The little creeks and the ditches of the North Shore are filling up with the big yellow burst of marsh marigolds. For most of us unable to hike deep into the woods, these are the first real noticeable blooms of spring.
I used to try to charm my wife with a small bud vase of two or three marsh marigold blooms, if I could find enough of them in one place to pluck a few. But then I learned that some Native Americans used marsh marigold as a protection against love charms. Oops.
Marsh marigold is actually not a marigold, but a member of the buttercup family. Their natural habitat on the North Shore are the little unnamed creeks that dry up in the summer but run like clear music in the spring. They are common in roadside ditches along Highway 61, as long as it's moving water and not a stagnant pool.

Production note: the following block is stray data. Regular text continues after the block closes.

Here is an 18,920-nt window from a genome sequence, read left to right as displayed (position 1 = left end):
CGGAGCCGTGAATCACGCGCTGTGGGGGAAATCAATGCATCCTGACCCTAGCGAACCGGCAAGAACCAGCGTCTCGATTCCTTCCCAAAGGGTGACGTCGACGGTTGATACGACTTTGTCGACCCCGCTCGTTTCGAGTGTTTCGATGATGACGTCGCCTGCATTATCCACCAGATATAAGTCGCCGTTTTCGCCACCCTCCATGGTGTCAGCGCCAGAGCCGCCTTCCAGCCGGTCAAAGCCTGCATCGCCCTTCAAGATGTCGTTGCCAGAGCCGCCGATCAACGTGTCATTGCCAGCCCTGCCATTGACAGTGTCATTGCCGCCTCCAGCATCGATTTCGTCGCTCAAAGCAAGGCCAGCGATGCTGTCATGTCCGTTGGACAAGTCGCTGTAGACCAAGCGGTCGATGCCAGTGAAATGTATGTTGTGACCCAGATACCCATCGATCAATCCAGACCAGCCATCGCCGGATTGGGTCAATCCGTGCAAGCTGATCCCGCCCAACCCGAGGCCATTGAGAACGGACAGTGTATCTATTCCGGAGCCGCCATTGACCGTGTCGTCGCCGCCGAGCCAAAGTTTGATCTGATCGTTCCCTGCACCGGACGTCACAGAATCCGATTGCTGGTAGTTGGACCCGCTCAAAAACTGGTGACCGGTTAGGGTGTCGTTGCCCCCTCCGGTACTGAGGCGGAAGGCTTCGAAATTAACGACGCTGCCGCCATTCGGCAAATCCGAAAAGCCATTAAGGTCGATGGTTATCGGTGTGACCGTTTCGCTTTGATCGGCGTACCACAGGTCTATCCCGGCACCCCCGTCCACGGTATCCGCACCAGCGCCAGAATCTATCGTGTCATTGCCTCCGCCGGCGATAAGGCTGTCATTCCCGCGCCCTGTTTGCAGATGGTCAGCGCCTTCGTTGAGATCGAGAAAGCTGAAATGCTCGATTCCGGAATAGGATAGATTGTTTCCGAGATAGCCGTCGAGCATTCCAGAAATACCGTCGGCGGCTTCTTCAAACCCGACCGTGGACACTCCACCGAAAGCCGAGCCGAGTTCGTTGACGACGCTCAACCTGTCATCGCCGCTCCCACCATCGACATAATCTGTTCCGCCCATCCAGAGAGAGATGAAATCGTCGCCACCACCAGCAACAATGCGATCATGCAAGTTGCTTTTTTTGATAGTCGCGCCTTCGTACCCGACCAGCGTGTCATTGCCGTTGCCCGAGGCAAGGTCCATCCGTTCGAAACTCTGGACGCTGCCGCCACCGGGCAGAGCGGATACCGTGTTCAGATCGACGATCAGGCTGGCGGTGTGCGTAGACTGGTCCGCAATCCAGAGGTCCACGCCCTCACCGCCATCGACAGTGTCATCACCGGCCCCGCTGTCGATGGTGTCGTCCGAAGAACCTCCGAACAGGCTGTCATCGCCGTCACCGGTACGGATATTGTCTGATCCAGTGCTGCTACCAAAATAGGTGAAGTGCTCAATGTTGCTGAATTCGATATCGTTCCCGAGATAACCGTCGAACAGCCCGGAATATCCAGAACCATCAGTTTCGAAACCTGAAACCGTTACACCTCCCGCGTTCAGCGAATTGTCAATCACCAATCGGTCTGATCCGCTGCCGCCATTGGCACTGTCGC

Here are some other names for marsh marigolds in England: May Blobs, Mollyblobs, Pollyblobs, Horse Blob, Water Blobs, Water Bubbles, Gollins and the Publican. And in North America, it can go by: Cowslip, Cowflock, Kingcup, Buttercup, Populage des Marais, Soucis d'Eau.
I just call them lovely. If not love charming.